Overnight Tri-Tip Marinade

Serves 3 to 4


  • 2 Tablespoons lemon juice
  • 2 Tablespoons olive oil
  • 1 Tablespoon granulated sugar
  • 1 Tablespoons soy sauce
  • 1 Tablespoon black pepper
  • 1 Tablespoon garlic salt
  • 2 cloves chopped garlic
  • 2 Tablespoons corn starch
  • 1 pound tri tips, sliced to 1 inch thickness


  1. Create the marinade by combining all ingredients, except for the steak and corn starch.
  2. Pour the marinade over the steak in a bowl and refrigerate over night.
  3. When ready to cook, allow steak to reach room temperature.
  4. Coat steak in corn starch so that it becomes crispy
  5. Cook steak for about 2 minutes on each side for medium rare pieces. Cook more or less time, to desired taste.
  6. Serve!

Soy Glazed Crispy Pork on Sweet Potato Noodles

Serves 4


  • 1 pound pork shoulder
  • 4 slices thick bacon
  • 1 Tablespoon granulated sugar
  • 1 Tablespoons brown sugar
  • 1/2 cup soy sauce
  • Juice from 1/2 lemon
  • 1 red onion
  • 1 Tablespoon Cumin
  • 1 sweet potato
  • 2 Tablespoons olive oil


  1. Preheat oven to 375 degrees.
  2. Place bacon strips on a pan, sprinkling with granulated sugar. Let cook 20 minutes or until golden brown.
  3. Thinly slice red onion.
  4. Using a shredding tool, peel the sweet potato into noodle strips.
  5. Saute the onion and sweet potato in the olive oil until onion becomes translucent.
  6. Add the lemon juice soy sauce to mixture as it becomes dry, adding all of it once onions are translucent.
  7. Dice the pork shoulder into bite size pieces.
  8. Add the cumin, pork shoulder, and brown sugar to the mixture, stirring until pork shoulder is cooked through.
  9. Cut the bacon into chunky pieces and add to the mixture
  10. Serve and enjoy! You may serve as is, over a bowl of rice, or a bed of greens.

Wedge Salad

Wedge Salad

Serves 6


  • 6 slices of thick bacon
  • 1 Tablespoon granulated sugar
  • 1 cup creamy Cesar or Ranch dressing
  • 1/2 cup blue cheese crumbles
  • 1 garlic clove, minced
  • 1 roma tomato
  • 1 head iceberg lettuce
  • 1 medium red onion
  • 1/4 cup white vinegar


  1. Prepare the Bacon
    • Preheat oven to 375 degrees
    • Place bacon a baking sheet lined with parchment paper
    • Lightly sprinkle with granulated sugar
    • Bake for about 20 minutes, or until bacon is browned (no need to flip the bacon)
    • Remove from oven and allow to cool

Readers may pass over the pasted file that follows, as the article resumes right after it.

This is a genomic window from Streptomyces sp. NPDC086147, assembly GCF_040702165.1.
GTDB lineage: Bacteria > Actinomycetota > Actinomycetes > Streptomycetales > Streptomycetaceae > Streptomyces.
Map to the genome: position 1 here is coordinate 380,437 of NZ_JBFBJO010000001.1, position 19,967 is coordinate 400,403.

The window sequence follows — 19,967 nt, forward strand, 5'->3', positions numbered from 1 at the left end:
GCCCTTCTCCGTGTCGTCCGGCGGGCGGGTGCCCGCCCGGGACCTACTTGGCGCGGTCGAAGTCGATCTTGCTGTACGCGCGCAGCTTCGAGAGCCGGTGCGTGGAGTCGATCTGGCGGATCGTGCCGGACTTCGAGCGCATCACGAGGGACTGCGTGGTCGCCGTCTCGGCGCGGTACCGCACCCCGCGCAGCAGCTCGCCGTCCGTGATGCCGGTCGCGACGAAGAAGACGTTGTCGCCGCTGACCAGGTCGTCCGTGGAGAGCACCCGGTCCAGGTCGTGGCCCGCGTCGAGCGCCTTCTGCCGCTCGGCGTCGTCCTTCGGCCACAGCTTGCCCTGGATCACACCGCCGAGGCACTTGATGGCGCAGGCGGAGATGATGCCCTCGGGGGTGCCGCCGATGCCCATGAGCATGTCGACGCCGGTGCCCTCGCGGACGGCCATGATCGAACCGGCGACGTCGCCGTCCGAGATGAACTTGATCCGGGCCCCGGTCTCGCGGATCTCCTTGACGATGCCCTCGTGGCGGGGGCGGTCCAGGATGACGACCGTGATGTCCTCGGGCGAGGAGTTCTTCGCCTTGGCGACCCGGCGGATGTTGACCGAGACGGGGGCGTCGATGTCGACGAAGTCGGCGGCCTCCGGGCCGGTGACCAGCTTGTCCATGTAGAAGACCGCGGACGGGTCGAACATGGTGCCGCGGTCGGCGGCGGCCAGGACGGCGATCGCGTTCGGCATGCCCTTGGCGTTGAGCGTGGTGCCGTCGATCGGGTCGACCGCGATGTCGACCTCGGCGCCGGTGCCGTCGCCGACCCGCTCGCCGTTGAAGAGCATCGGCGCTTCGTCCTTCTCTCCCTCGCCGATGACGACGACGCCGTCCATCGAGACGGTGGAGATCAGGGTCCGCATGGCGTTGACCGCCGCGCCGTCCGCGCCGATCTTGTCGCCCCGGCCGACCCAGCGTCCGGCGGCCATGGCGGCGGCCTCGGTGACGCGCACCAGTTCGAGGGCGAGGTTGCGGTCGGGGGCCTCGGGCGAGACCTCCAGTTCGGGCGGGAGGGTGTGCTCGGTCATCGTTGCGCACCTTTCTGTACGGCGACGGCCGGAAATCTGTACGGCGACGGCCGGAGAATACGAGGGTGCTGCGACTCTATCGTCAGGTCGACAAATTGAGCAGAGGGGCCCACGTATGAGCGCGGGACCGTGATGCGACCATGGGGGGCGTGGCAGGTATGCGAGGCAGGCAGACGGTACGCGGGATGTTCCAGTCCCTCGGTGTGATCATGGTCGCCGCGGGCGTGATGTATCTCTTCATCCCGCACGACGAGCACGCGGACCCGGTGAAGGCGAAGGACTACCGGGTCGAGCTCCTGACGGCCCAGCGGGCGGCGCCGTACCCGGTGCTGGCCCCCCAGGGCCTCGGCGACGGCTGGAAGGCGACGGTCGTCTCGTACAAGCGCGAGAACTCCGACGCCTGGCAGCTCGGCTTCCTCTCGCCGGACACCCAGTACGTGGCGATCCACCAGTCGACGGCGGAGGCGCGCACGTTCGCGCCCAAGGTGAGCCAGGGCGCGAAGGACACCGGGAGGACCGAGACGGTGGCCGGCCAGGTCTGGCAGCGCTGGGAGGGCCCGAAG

• Once cooled, chop into chunky pieces
  2. Prepare the Dressing
    • Mince the garlic and add to Cesar or Ranch dressing
    • Add blue cheese crumbles
    • Stir
  3. Prepare the Red Onion
    • Thinly slice the red onion
    • Combine with white vinegar and allow to sit for 10 minutes, then drain vinegar
    • The vinegar will slightly cook the onion to detract from its potency
  4. Cut the iceberg lettuce into six wedges
  5. Dice the roma tomato
  6. Assemble the salad
    • Plate the iceberg lettuce wedge
    • Drizzle about 2 Tablespoons of dressing over the wedge
    • Top with tomato pieces, onion slices, and bacon bits
  7. Serve!

Flat Iron Steak with Creamy Greens

(Serves 4)


  • 4 flat iron steaks
  • 2 pounds spinach
  • 4 Tablespoons Butter
  • 2 Tablespoons Olive Oil
  • 1 onion, thinly sliced
  • 2 Tablespoons bouillon
  • 1 Tablespoon flour
  • 3/4 cup 2% or whole milk
  • 1 Tablespoon Dijon mustard
  • Salt and pepper
  • 2 Tablespoons Kosher Salt
  • 2 Tablespoons cornstarch

Directions for Creamy Greens:

  1. Thinly slice the onion
  2. Add 2 Tablespoons butter to a large skillet
  3. Add the onions, mustard, and the bouillon
  4. Cook on medium heat until onion turns translucent
  5. Add in the milk and sprinkle flour over the mixture and continue stirring until the flour dissolves, and the mixture is thick.
  6. Bring 4 quarts of water to a boil
  7. Add in the spinach and allow to blanch until tender
  8. Immediately remove spinach from the boiling water and transfer to a colander
  9. Douse spinach in cold water
  10. Add spinach to the large skillet, and stir until spinach is coated in the sauce
  11. Transfer to a serving bowl

Directions for Flat Iron Steaks:

  1. Let steaks sit out for 30 minutes in order to reach room temperature
  2. Generously season with kosher salt and pepper
  3. After seasoning, coat in light layer of cornstarch
  4. Heat 2 Tablespoons butter and 2 Tablespoons of olive oil over high heat
  5. Cook 2 minutes per side for rarer steaks, longer for medium rare or well-done steaks

Plate steaks with creamy greens!



Cooking Trivia Tid Bits

Bouillon means “broth” in French

Chef means “chief” in French

To get vegetables extra green after they’ve been cooked, douse in cold water. This brings the chlorophyll to the surface and makes their color more vibrant.

Cork Dork by Bianca Bosker

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As a wine geek myself, Cork Dork had high appeal for me!

Bianca, our Princeton-educated narrator, describes how she decided to transition out of her job as an editor for a tech publication, and into the whirlwind world of wine.

Lesson #1: You have to be obsessed to make is as a sommelier.